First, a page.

Tuesday, February 23, 2010

The Next #TriFilm Event

Hello, friends!  A few of you have asked for another filmmakers gathering, so I was looking at some mid-March dates. Using Twitter I recently proposed the evening of 3/23 or 3/24 for another gathering.  Wednesdays seemed to be a pretty bad evening for a handful of folks, though.  I've asked a fellow filmmaker and community organizer if one of those nights would work well for his group so that perhaps we could have a joint event some where in the middle of the Triangle.

Sit tight; we're still working out the details.  Since the #trifilm gathering is rather informal, I wanted to give everyone a heads up about what plans are in the works.  We'll keep you posted, for sure!

Monday, February 22, 2010

Before I Began

Before I began working on Abandoned Allies, I knew very little about the Vietnam War and almost nothing about the Montagnard people.  When I first started talking to our cast members, I questioned where they got their news.  How were they hearing about what's happening in Vietnam and I knew nothing about it?

The same question came to me recently, "Where do you find this news?"

When I found a lot of great articles online today, I realized the only reason I found them is because I'm actively looking for them.  We live in a sound-bite world where we digest news in a decreasing amount of minutes--if at all--on a daily basis.  If the first few paragraphs aren't interesting, we move on.  If the broadcast news doesn't entertain, we turn the channel.  We take less and less time to do our own research to find out what's really happening, so if it isn't served to us in an easily-digestible manner then we don't hear it.

There's no one to blame for this, really.  It's not just a "sign of the times" either.  It's just, simply, the way things are today.  I know because it's how I behaved before I began this project.

Now that I know people in Vietnam (and other places around the world) are being persecuted--raped, jailed, or murdered--for being an American ally nearly 40 years ago, I have started actively seeking more information.  You know why?  Because I'm angry about it.  I am embarrassed that our media puts more weight on an apology from Tiger Woods than it does on people being hunted in the jungles of Vietnam.  I'm upset that my generation can tell you all about Hollywood celebrities and nothing about foreign policy.  And yet, I am desperately trying to tell this story as objectively as possible so audience members can make up their own minds.

There's no doubt that this project has changed me.  It's altered my entire existence.  Before I began, I thought politics were something best left to politicians.  Now I realize that is what they want you to do.  By being ignorant of what's happening, we leave the fate of our nation, future and destiny in the hands of people that may not have our best interest in mind.  And that's putting it lightly.  It's a widely acceptable hasty generalization that politicians are crooked and corrupt, so why would we leave politics to them?

Before I began, I was clueless about a lot of these things.  I am saddened by the fact that this film may do nothing to make a difference, but it's not going to stop me from trying.  I've seen the power of film and social media in action.  I know what a group of people--even a small group of people--can do to make positive change happen.  And I believe, without a crack in my faith, that big things can happen when seemingly little people make the decision to stand up for what's right.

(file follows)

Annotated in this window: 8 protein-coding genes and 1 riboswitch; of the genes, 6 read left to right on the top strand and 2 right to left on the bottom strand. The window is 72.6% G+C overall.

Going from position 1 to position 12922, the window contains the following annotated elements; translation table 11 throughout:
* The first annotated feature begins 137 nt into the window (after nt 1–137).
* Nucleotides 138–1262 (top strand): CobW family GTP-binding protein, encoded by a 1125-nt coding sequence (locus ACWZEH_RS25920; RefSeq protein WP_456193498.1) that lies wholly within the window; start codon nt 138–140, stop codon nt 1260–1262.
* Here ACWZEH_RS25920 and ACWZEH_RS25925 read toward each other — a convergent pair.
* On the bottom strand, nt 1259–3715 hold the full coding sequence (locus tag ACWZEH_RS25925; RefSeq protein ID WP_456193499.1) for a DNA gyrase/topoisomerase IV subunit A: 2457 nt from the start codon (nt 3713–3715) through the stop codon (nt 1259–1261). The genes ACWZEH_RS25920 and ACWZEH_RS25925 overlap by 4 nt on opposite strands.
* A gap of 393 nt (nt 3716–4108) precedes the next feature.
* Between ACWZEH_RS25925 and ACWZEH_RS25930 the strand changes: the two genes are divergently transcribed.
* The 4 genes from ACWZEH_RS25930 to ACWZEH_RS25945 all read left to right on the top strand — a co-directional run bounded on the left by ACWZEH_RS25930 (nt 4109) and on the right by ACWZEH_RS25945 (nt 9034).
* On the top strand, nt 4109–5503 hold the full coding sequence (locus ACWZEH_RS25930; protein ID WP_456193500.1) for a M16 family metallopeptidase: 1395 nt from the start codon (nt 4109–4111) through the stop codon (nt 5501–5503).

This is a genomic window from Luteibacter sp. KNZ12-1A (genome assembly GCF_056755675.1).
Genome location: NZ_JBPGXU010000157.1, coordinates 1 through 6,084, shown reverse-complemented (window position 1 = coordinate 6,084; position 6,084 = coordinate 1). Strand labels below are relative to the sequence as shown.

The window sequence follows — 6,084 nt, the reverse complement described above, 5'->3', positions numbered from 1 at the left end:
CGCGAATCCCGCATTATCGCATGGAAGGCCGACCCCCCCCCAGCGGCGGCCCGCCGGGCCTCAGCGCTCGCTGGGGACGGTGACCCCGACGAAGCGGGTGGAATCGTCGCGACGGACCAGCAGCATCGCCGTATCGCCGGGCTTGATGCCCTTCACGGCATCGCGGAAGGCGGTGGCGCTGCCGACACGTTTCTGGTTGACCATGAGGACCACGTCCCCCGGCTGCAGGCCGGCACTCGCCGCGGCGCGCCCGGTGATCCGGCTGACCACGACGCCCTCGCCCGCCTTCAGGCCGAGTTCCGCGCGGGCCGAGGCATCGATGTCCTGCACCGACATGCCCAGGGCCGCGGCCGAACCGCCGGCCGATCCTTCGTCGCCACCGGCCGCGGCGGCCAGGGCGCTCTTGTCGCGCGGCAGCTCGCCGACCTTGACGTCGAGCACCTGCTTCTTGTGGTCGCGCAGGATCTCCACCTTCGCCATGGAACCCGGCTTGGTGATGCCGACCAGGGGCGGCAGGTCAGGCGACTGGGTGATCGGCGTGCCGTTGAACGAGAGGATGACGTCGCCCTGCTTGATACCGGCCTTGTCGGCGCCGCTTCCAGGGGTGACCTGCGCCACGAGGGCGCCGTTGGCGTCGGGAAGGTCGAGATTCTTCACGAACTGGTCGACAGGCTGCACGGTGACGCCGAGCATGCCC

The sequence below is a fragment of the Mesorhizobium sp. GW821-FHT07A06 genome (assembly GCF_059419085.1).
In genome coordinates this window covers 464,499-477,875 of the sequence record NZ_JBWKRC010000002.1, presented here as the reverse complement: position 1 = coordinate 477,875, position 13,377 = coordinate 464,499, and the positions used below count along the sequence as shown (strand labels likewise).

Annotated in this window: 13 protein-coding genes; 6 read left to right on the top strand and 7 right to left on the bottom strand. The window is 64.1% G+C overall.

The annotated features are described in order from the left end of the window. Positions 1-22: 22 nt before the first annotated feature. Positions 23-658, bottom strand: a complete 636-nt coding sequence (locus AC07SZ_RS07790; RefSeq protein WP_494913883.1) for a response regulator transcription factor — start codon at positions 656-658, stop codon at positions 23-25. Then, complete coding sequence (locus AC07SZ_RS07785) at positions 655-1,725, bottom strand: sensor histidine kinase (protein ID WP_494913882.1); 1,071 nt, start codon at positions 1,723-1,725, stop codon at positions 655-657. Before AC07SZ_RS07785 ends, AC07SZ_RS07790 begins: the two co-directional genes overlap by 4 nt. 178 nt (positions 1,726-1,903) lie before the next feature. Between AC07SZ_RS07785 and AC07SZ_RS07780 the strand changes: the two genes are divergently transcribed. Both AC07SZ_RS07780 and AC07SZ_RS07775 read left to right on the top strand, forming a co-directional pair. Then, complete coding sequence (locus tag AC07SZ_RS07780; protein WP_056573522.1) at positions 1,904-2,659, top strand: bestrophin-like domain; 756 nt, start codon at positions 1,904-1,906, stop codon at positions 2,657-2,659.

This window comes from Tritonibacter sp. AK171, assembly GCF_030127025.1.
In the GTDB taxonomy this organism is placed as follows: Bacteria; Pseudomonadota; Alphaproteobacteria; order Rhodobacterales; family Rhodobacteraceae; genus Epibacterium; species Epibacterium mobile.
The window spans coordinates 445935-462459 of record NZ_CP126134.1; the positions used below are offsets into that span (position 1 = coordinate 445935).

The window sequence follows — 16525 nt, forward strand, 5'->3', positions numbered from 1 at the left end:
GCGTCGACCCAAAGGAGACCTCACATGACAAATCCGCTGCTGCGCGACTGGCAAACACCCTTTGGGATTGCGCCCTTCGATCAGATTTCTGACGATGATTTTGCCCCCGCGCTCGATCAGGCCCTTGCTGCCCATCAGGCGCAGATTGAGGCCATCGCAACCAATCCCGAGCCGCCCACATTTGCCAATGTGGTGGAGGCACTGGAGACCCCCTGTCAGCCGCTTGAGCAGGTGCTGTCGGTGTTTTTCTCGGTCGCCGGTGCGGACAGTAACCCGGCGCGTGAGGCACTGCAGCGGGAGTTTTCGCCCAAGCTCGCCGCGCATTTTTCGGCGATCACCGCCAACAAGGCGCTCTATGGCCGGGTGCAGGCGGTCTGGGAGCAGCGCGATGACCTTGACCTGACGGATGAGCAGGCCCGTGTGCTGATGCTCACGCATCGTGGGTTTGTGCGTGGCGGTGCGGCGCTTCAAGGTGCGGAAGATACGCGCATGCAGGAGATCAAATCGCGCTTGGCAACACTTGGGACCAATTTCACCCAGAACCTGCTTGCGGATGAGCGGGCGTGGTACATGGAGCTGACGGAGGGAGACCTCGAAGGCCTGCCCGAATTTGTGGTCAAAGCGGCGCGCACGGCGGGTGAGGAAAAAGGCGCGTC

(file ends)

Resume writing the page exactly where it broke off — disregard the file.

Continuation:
Without a doubt, this film has changed my thoughts on a lot of things.  Before I began I was a much different person.  Not better or worse, perhaps but definitely different.  I dream that this film will find its way into people's hearts, the hearts of people that can make a difference, and that my country will indeed keep the promise it made so many years ago: we will help you find freedom from oppression.

Sunday, February 21, 2010

Screening Events for Abandoned Allies

As editing on Abandoned Allies continues, the idea of screening the film to select groups keeps buzzing around in my head.  You spend so much time editing and analyzing the story that it's easy to get too close to the project.  You start to wonder if the things you think are important are still really important for an audience.  Or the opposite--is something you think unimportant, and therefore cut out of the film, actually really important and need to go back in so that the audience isn't confused?

From the get-go, I have wanted to organize some screening events so that we get honest feedback from people that will hopefully make the film better.  Screening events help you get feedback from people so you can make the story tighter, pacing better, and film more memorable.

There are details about screening events, having never attended nor organized one, that have left me wondering.  Thank goodness Jane Kelly Kosek, who writes a blog All About Indie Filmmaking, just posted an entry titled "Focus Group Screening for Take Me Home".  She answers a lot of the questions that have been floating around in my head.

Is it better to have written, anonymous feedback?  Should it be people you know, or complete strangers who know nothing about the project?  What is the energy in the room like when  you screen your film for the first time?

The screening events have been a nerve-racking thing, continuing to nag at me as I put clips in order on the timeline.  Her post helped quiet a lot of those thoughts so that I can return to them once we have the rough cut finished.  Take a look at her entry: http://bit.ly/bwRVF6.  It is well-written and includes some great tips.  Enjoy!